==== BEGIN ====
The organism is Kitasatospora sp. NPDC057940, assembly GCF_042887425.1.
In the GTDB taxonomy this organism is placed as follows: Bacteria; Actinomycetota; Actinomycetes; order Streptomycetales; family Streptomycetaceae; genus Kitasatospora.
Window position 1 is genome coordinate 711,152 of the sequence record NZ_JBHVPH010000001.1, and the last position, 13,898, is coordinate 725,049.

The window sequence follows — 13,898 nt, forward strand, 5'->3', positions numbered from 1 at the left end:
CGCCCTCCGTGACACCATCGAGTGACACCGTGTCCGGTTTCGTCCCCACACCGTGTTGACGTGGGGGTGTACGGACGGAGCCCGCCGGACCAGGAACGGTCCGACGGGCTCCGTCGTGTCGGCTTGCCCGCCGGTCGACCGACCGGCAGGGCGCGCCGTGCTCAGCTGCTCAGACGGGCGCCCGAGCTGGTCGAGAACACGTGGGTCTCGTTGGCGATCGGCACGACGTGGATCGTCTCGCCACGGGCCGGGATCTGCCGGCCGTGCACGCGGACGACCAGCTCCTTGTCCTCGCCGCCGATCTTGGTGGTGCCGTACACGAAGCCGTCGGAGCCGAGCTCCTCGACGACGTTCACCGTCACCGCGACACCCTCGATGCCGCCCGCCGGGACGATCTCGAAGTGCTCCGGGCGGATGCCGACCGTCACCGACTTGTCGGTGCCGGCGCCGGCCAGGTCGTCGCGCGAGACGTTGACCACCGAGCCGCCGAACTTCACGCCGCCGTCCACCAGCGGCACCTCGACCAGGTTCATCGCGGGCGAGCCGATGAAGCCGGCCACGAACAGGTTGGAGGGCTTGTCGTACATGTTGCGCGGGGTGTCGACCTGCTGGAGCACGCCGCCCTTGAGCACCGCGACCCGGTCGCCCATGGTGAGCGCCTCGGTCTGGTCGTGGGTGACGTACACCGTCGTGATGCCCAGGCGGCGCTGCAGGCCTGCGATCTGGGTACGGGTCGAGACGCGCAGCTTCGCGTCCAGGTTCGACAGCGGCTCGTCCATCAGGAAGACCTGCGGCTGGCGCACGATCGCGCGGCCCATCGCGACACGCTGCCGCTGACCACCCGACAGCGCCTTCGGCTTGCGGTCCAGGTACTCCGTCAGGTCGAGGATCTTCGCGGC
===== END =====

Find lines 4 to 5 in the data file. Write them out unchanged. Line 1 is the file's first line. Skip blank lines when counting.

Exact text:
The window sequence follows — 13,898 nt, forward strand, 5'->3', positions numbered from 1 at the left end:
CGCCCTCCGTGACACCATCGAGTGACACCGTGTCCGGTTTCGTCCCCACACCGTGTTGACGTGGGGGTGTACGGACGGAGCCCGCCGGACCAGGAACGGTCCGACGGGCTCCGTCGTGTCGGCTTGCCCGCCGGTCGACCGACCGGCAGGGCGCGCCGTGCTCAGCTGCTCAGACGGGCGCCCGAGCTGGTCGAGAACACGTGGGTCTCGTTGGCGATCGGCACGACGTGGATCGTCTCGCCACGGGCCGGGATCTGCCGGCCGTGCACGCGGACGACCAGCTCCTTGTCCTCGCCGCCGATCTTGGTGGTGCCGTACACGAAGCCGTCGGAGCCGAGCTCCTCGACGACGTTCACCGTCACCGCGACACCCTCGATGCCGCCCGCCGGGACGATCTCGAAGTGCTCCGGGCGGATGCCGACCGTCACCGACTTGTCGGTGCCGGCGCCGGCCAGGTCGTCGCGCGAGACGTTGACCACCGAGCCGCCGAACTTCACGCCGCCGTCCACCAGCGGCACCTCGACCAGGTTCATCGCGGGCGAGCCGATGAAGCCGGCCACGAACAGGTTGGAGGGCTTGTCGTACATGTTGCGCGGGGTGTCGACCTGCTGGAGCACGCCGCCCTTGAGCACCGCGACCCGGTCGCCCATGGTGAGCGCCTCGGTCTGGTCGTGGGTGACGTACACCGTCGTGATGCCCAGGCGGCGCTGCAGGCCTGCGATCTGGGTACGGGTCGAGACGCGCAGCTTCGCGTCCAGGTTCGACAGCGGCTCGTCCATCAGGAAGACCTGCGGCTGGCGCACGATCGCGCGGCCCATCGCGACACGCTGCCGCTGACCACCCGACAGCGCCTTCGGCTTGCGGTCCAGGTACTCCGTCAGGTCGAGGATCTTCGCGGC